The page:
Microsoft warns against actively abused zero-day in Office 365 and Office 2019

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Microsoft warns that hackers are actively exploiting a vulnerability in Office 365 and Office 2019. The vulnerability is in Mshtml, a browser renderer from Internet Explorer, which is also used for Office documents.

The vulnerability affects Windows 8.1 and Windows 10, and Windows Server versions from 2008 to 2019, according to a Microsoft advisory. Hackers would send modified Microsoft Office documents to victims to exploit the vulnerability. If users open those documents without security features, the vulnerability would allow remote code execution. The vulnerability is classified as CVE-2021-40444 and has a severity level of 8.8 out of 10.

However, in the default configuration of Microsoft Office, unknown documents are opened in Protected View or Application Guard mode. The former is a read-only mode and Application Guard isolates unknown documents, preventing them from accessing users’ systems. Within these modes, the vulnerability cannot be exploited. Windows Defender antivirus software and Windows Defender for Endpoint from build 1.349.22.0 also provide protection against the vulnerability. However, the vulnerability has not yet been patched in Windows itself.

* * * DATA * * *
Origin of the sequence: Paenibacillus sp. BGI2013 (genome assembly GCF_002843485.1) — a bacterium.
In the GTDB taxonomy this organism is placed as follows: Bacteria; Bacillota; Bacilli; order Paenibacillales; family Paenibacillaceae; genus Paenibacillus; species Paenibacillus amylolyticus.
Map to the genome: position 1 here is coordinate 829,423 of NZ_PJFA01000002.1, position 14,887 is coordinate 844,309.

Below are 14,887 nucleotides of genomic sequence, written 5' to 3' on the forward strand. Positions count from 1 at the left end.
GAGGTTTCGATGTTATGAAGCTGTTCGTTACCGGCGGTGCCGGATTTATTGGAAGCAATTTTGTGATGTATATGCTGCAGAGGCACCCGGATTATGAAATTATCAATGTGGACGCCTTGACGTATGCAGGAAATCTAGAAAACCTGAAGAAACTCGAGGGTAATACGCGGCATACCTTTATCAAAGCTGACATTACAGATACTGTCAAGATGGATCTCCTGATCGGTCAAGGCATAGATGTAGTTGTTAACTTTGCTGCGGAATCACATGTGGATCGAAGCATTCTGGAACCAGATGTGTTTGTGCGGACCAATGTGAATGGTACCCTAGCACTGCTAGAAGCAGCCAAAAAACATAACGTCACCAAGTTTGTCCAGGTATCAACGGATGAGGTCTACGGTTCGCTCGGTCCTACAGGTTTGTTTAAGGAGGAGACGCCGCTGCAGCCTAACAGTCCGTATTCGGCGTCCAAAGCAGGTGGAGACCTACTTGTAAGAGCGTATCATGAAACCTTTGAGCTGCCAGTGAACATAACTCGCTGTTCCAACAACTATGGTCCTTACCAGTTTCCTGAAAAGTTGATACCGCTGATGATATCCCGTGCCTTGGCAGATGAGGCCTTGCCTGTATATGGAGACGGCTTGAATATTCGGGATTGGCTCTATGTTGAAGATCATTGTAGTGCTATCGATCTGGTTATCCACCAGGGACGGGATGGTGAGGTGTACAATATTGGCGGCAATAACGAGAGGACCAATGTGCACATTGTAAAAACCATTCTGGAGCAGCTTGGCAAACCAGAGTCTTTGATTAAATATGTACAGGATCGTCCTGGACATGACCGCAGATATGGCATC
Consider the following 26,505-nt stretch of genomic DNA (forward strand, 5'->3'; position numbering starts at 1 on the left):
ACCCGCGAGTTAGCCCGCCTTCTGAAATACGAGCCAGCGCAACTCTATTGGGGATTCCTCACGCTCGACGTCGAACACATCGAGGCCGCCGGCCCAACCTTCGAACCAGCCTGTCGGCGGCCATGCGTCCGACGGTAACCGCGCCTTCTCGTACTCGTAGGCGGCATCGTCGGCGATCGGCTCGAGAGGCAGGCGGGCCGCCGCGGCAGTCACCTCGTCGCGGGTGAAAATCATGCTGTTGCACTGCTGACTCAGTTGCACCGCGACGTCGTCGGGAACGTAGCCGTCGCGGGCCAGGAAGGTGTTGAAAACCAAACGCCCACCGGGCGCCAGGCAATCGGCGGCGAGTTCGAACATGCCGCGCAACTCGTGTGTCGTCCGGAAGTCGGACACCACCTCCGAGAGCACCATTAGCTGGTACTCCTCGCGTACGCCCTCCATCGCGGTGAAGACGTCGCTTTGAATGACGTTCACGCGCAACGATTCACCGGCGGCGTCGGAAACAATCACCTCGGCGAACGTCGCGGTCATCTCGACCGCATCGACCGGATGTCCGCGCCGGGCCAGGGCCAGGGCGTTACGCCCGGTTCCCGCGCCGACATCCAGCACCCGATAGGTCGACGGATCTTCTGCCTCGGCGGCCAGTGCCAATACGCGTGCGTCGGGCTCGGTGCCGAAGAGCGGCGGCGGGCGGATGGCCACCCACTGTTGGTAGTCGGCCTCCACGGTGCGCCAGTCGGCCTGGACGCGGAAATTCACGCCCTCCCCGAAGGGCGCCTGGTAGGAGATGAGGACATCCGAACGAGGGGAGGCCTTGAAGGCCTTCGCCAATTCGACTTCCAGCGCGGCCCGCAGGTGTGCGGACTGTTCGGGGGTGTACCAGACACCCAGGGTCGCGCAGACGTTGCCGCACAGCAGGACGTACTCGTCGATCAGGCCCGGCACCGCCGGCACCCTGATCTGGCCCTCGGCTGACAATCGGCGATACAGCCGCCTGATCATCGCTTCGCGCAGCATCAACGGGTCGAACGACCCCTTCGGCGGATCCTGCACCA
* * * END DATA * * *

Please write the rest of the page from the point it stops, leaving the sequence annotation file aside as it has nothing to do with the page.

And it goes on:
Security researchers at Expmon indicate on Twitter that they found the vulnerability after detecting a “highly sophisticated zero-day attack” targeting Microsoft Office users. They managed to reproduce the attack on the most recent versions of Office 2019 and Office 365 on Windows 10.

Haifei Li of Expmon tells BleepingComputer that attackers are using an infected .docx file to exploit the vulnerability. When victims open it, the document loads the Internet Explorer engine to load a hacker’s external webpage. After that, malware is downloaded by using a specific ActiveX control in the web page. Expmon reported the vulnerability to Microsoft on Sunday.

The company has not yet implemented a security update for Windows. The next Patch Tuesday is scheduled for September 14, but it has not been confirmed that Microsoft will release a patch for this vulnerability. The tech giant does offer a workaround. Users can disable the installation of all ActiveX elements in Internet Explorer in the registry. The company provides instructions for this.

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